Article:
The story managed to be really different whilst still retaining the classic tropes of the genre; someone pursuing someone else, them being made to feel like they’re perhaps the one going crazy, the reader sometimes isn’t sure themselves… I won’t give anything else away but despite all these usual elements, the story managed to stand out to me, an avid suspense/ mystery reader! I definitely agree with others who have said that this novel is reminiscent of an Agatha Christie novel – it’s a testament to the author that this is true, I feel!

The story has enough twists and turns to keep me interested without being too crazy or ridiculous – I never lost sight of what was going on and really enjoyed reading it!

[Rating: 5/5]

Many thanks to Random House and Netgalley for providing a copy of this novel in return for an honest review

Black Water Lillies by Michel Bussi

Black Water Lilies [review]

Black Water Lillies by Michel Bussi

[Synopsis]

Giverny. During the day, the home of the famous artist Claude Monet and the gardens where he painted his waterlilies. But once the tourists have gone, there is a darker side to the peaceful French village.
This is the story of thirteen days that begin with one murder and end with another. Jérôme Morval, a man whose passion for art was matched only by his passion for women, has been found dead in the stream that runs through the gardens. In his pocket is a postcard of Monet’s Waterlilies with the words: Eleven years old. Happy Birthday.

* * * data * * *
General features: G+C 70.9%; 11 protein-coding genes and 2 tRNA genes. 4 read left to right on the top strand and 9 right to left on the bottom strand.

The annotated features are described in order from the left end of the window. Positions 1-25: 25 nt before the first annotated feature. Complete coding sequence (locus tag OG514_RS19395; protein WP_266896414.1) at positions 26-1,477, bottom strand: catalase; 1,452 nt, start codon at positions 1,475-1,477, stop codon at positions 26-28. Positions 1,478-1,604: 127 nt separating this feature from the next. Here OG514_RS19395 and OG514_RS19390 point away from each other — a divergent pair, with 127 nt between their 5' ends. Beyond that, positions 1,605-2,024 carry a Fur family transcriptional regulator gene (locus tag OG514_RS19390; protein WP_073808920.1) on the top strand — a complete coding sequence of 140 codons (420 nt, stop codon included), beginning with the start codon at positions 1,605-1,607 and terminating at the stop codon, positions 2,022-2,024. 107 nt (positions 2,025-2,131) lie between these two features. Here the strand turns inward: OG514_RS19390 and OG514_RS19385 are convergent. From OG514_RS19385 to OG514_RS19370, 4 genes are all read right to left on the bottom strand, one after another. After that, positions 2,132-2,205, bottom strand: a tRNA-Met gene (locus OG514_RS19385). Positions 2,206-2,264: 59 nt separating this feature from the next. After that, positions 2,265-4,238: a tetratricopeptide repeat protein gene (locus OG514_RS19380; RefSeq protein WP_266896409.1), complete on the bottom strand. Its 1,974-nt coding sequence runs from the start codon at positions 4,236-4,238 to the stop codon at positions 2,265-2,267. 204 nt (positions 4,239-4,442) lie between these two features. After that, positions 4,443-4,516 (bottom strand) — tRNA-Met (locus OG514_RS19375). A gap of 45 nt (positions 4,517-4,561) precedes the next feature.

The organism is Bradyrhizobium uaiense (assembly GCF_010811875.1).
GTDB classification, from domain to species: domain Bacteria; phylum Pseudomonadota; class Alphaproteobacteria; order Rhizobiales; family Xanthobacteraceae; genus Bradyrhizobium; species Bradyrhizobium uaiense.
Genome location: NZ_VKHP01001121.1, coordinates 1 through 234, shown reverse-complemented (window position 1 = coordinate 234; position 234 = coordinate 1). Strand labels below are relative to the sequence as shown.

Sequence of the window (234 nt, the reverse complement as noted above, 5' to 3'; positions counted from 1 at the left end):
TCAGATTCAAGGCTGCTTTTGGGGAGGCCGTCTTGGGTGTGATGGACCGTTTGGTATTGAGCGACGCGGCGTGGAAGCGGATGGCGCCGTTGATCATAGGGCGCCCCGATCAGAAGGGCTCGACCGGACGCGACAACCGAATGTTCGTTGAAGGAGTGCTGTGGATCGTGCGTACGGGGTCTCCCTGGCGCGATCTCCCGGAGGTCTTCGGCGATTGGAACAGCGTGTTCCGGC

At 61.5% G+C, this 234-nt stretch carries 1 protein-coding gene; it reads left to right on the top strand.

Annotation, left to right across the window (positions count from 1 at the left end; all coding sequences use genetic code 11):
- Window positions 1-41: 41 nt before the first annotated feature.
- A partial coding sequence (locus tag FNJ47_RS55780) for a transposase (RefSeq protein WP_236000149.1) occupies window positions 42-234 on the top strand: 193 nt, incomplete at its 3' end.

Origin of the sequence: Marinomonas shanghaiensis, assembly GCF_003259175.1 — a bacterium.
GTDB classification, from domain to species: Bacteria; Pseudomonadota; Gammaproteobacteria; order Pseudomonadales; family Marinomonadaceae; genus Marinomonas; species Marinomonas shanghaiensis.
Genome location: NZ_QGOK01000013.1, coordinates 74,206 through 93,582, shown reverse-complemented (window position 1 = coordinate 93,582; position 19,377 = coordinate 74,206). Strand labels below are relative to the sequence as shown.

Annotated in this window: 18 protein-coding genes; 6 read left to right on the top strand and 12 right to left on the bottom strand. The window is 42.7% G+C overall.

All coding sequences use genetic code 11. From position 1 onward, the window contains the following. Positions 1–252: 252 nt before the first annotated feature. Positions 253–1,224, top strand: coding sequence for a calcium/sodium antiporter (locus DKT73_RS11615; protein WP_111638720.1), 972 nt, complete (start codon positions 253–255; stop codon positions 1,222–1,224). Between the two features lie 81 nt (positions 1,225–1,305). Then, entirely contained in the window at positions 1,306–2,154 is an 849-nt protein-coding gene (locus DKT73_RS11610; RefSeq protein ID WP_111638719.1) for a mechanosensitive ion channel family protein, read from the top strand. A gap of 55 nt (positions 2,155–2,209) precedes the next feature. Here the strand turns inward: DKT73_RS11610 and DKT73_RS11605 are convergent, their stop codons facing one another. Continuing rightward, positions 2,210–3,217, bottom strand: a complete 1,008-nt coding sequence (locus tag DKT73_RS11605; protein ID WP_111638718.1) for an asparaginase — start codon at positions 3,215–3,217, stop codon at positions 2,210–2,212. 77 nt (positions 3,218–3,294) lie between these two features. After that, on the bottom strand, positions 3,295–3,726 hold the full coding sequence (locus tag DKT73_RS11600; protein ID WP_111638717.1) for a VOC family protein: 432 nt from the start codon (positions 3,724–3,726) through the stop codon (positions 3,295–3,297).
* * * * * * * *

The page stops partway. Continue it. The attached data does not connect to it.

Entangled in the mystery are three women: a young painting prodigy, the seductive village schoolteacher and an old widow who watches over the village from a mill by the stream. All three of them share a secret. But what do they know about the discovery of Jérôme Morval’s corpse? And what is the connection to the mysterious, rumoured painting of Black Waterlilies?

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[My Review]

I do love novels which, when you finish them, make you go back to particular parts or sometimes right back to the start to try and pick up on little things you might have missed the first time round. This is definitely one of those!

The story itself felt quite slow to me – though the first few pages really intrigued me (they definitely hooked me in), I then felt like it lost me a bit at some points. I felt it was really disjointed with the different people and sections and it didn’t feel like it really meshed together. I started to feel a bit distracted, though the writing (even in translation) is really wonderful.

The characters were both intriguing and a little dull, somehow – they were interesting to read about but didn’t really make me hugely care about them. However, as I kept reading, and certain things were revealed (I won’t say too much about anything so as not to ruin anyone’s enjoyment of this book) it all fell, satisfyingly, into place – and all my confusion became clear! For this and the great writing I give this book 4 stars – it is quite slow at times, but I think it’s worth it if you keep going, and is one of those books that leaves you thinking about it afterwards!

[Rating: 4/5]

Many thanks to Orion for providing a copy of this novel in return for an honest review